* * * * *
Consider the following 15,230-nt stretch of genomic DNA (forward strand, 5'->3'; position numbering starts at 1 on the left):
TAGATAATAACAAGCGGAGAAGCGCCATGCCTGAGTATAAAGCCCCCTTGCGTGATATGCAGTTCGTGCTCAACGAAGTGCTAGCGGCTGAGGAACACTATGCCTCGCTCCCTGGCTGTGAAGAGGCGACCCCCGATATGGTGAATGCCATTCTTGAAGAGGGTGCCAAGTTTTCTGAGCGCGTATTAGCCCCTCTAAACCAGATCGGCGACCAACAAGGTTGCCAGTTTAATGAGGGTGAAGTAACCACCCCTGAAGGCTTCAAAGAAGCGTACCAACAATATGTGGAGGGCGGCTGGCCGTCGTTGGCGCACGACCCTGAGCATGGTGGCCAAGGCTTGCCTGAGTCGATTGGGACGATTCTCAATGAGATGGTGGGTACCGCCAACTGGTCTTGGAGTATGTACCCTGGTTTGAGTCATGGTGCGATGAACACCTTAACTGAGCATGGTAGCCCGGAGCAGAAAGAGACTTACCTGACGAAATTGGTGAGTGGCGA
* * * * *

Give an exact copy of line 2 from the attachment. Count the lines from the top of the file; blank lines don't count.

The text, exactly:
TAGATAATAACAAGCGGAGAAGCGCCATGCCTGAGTATAAAGCCCCCTTGCGTGATATGCAGTTCGTGCTCAACGAAGTGCTAGCGGCTGAGGAACACTATGCCTCGCTCCCTGGCTGTGAAGAGGCGACCCCCGATATGGTGAATGCCATTCTTGAAGAGGGTGCCAAGTTTTCTGAGCGCGTATTAGCCCCTCTAAACCAGATCGGCGACCAACAAGGTTGCCAGTTTAATGAGGGTGAAGTAACCACCCCTGAAGGCTTCAAAGAAGCGTACCAACAATATGTGGAGGGCGGCTGGCCGTCGTTGGCGCACGACCCTGAGCATGGTGGCCAAGGCTTGCCTGAGTCGATTGGGACGATTCTCAATGAGATGGTGGGTACCGCCAACTGGTCTTGGAGTATGTACCCTGGTTTGAGTCATGGTGCGATGAACACCTTAACTGAGCATGGTAGCCCGGAGCAGAAAGAGACTTACCTGACGAAATTGGTGAGTGGCGA